The South wasn’t always as prominent in hip-hop as it is nowadays. Just as the West Coast made it’s rise to power in the 90’s with artists like Dre, Snoop and Pac, the South wouldn’t be where it is today without a handful of artists. Amongst these artists is Chad Butler (better known as Pimp C). As one half of UGK he represented a way of life that, for many, wasn’t previously acknowledged. As the South rose up during the noughties, when Chad was incarcerated, it seemed rare to hear a track that didn’t have “Free Pimp C” exclaimed somewhere throughout it. When Pimp C tragically passed away in 2007 due to an accidental promethazine and codeine overdose, he hadn’t truly reached his huge mainstream potential (as a rapper, singer, producer and song-writer, Pimp C would have fit in perfectly with the current generation of artists), due to the unfortunate route his life took during his final decade.
Three years after his death his first posthumous album The Naked Soul Of Sweet Jones has been released: it sees previously unreleased verses from Chad, alongside today’s most popular mainstream rappers such as Drake, Rick Ross and Young Jeezy, as well, of course, as his partner Bun B. As a solo artist himself, Bun is at the height of his game in 2010, releasing an album, Trill O.G., that received the prestigious “5-Mic” rating from The Source magazine, as well as contributing countless features to other artists; Bun’s career demonstrates the potential that has been lost due to Pimp C’s untimely passing.
I recently had the chance to talk to Bun about his partner; with both of them having new albums out now, it seems that UGK are just as relevant now as they ever were. I asked Bun about the effect Chad had on his own work; “To be honest, most of his musical legacy is tied in with mine,” he told me “so it’s automatic that I honor him as I do mine. Beyond that, folks don’t understand his influence and inspiration to me and so many others. Whether as a writer, producer, rapper and friend; he touched countless lives and careers, mine included.”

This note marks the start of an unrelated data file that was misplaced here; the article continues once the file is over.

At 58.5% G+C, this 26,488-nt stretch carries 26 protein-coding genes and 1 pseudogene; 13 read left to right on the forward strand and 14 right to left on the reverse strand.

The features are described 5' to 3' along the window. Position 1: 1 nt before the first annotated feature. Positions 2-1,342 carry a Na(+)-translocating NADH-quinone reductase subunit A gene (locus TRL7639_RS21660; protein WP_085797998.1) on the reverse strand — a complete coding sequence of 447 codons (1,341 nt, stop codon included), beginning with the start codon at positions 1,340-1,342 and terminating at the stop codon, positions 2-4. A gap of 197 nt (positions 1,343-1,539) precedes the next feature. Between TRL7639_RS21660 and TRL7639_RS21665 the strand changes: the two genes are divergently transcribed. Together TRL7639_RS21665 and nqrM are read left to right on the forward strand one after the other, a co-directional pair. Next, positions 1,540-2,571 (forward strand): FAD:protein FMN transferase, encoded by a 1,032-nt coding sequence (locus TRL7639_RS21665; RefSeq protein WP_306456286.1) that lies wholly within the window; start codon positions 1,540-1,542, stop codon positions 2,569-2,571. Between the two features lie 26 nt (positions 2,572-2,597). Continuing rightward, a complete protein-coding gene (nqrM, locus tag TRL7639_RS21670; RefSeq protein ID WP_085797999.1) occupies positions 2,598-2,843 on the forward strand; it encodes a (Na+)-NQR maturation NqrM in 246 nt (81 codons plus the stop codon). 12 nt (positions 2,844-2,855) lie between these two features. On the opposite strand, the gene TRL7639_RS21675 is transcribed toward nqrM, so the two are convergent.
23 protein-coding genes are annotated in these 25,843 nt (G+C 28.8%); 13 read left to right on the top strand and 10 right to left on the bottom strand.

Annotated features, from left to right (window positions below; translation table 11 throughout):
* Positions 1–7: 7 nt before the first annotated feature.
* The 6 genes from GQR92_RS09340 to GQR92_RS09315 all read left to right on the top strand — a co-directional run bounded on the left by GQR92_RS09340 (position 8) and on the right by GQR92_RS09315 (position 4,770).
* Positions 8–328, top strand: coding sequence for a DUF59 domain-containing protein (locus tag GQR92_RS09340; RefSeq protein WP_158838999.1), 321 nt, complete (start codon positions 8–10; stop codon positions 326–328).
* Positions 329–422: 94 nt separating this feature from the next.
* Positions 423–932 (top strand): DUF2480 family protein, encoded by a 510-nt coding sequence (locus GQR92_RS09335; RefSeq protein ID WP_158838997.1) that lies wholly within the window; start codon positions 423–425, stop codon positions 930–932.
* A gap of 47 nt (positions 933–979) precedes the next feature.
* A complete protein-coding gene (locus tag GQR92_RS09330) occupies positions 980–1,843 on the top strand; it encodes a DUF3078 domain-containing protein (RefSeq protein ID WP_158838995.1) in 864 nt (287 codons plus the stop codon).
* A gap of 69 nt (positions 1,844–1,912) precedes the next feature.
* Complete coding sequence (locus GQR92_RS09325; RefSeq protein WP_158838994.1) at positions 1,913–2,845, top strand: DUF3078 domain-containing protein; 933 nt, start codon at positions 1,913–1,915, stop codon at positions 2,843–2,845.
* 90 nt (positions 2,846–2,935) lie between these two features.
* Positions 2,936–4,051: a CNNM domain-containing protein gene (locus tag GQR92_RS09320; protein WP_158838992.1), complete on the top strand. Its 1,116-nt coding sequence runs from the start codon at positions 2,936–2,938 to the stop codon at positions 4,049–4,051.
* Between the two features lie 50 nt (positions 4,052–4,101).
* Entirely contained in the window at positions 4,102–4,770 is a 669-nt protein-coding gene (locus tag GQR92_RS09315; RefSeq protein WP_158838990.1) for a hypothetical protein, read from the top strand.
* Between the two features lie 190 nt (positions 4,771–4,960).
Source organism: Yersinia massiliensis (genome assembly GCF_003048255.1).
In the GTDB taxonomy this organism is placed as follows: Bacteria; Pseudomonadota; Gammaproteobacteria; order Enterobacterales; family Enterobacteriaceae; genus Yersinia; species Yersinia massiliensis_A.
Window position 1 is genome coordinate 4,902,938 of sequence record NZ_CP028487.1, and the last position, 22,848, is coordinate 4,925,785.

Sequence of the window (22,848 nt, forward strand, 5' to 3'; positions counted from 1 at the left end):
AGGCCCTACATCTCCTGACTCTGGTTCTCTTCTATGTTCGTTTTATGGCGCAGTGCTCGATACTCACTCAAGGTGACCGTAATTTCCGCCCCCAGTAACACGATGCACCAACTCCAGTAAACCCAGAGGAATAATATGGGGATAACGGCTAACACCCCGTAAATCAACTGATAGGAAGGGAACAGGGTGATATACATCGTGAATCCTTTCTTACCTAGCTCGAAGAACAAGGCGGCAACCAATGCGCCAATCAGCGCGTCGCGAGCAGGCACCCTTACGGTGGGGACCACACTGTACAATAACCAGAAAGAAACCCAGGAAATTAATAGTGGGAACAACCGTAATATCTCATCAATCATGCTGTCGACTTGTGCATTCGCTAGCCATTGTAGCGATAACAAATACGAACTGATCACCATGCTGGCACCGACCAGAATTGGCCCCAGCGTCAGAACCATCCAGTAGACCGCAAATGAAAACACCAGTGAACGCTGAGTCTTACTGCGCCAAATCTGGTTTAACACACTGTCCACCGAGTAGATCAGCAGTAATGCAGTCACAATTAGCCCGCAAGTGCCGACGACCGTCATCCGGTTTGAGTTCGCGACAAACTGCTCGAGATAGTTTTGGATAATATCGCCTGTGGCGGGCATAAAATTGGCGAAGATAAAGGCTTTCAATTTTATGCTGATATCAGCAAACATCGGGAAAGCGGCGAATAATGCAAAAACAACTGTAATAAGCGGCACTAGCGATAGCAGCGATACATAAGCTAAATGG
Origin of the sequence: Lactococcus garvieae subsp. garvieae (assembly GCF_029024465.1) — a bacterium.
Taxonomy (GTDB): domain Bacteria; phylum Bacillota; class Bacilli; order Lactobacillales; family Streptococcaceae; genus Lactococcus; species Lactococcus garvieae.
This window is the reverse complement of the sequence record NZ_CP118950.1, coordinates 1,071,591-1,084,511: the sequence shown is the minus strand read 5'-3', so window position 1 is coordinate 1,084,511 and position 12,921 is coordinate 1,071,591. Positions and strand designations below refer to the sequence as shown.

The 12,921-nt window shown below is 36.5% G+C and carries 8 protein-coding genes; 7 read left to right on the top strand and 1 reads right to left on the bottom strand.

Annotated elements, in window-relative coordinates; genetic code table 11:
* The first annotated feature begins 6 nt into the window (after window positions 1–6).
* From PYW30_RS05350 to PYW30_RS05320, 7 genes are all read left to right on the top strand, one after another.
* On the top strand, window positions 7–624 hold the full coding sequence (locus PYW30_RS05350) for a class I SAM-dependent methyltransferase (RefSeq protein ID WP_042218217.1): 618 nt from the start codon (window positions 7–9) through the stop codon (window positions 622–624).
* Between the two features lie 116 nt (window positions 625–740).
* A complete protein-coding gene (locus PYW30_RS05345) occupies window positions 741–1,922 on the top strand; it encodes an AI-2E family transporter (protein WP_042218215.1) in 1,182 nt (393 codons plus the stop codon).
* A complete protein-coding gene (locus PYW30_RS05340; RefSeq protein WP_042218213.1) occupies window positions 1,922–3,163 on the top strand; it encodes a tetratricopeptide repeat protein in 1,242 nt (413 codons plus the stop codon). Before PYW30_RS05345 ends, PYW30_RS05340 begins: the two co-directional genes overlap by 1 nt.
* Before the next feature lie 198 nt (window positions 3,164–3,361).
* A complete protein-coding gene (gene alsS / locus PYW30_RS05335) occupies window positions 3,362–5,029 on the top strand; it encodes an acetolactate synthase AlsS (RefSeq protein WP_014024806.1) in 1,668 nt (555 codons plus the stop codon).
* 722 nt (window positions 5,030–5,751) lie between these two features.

I inquired how much input he had in The Naked Soul Of Sweet Jones. As Pimp C’s musical partner for almost 20 years it would seem logical that Bun would have been consulted on the project, however he informed me: “My input on this album wasn’t as large as people would think. His estate controls his music, and wanted to be very hands-on with the project. I had to respect that. I had no say into who rapped or produced on the project.” Bun doesn’t hold any grudges about this decision – on the contrary he endorses and supports the release explaining, “I made myself available to his wife for whatever help she needed. No one could have done what he would, but she did a great job.”
With posthumous albums there is always the worry that perhaps the artist himself would not have been happy with some of the decisions that are made, and this makes the whole process tricky. Who really knows how Pimp C would have gone about putting together an album in 2010? Bun feels that The Naked Soul Of Sweet Jones would have made Chad happy, informing me “I think beyond music, he would have been proud of those involved that gave their best effort. That’s all he ever asked, and would’ve expected.” He also addressed the negative comments surrounding Drake’s inclusion on the album stating; “And for the record, because I knew him better than almost anyone, he would’ve loved working with Drake. I’d bet my life on it.”
Chad’s demise came from his use of “sizzurp” (the recreational use of cough syrup, which contains promethazine and codeine), something that has been referenced a lot throughout UGK’s records. When asking Bun about his own use of the drug he informed me; “I stopped using Codeine before he passed away, not after, for personal reasons. It was a personal decision for health concerns. I still have other vices though, so I’m not perfect by any means.” When asked how he feels about codeine now, after the passing of Pimp C, he replied; “I don’t condone underage use of any drug, and I don’t judge grown people for their choices. Just don’t hurt any kids with your habit and we are cool.”
The death of someone close is always going to have a major personal affect, and understandably Bun was less forthcoming about his emotional response to the loss of his best friend, “Pimp C passing affected me the way death affects anyone. Fame doesn’t make you immune from grief.” When asked how he managed to handle his grief in the public eye he used only two words, “Pain.” and “Prayer.”
For more from Bun B check out his video for “Ridin’ Slow” feat. Slim Thug & Play N Skillz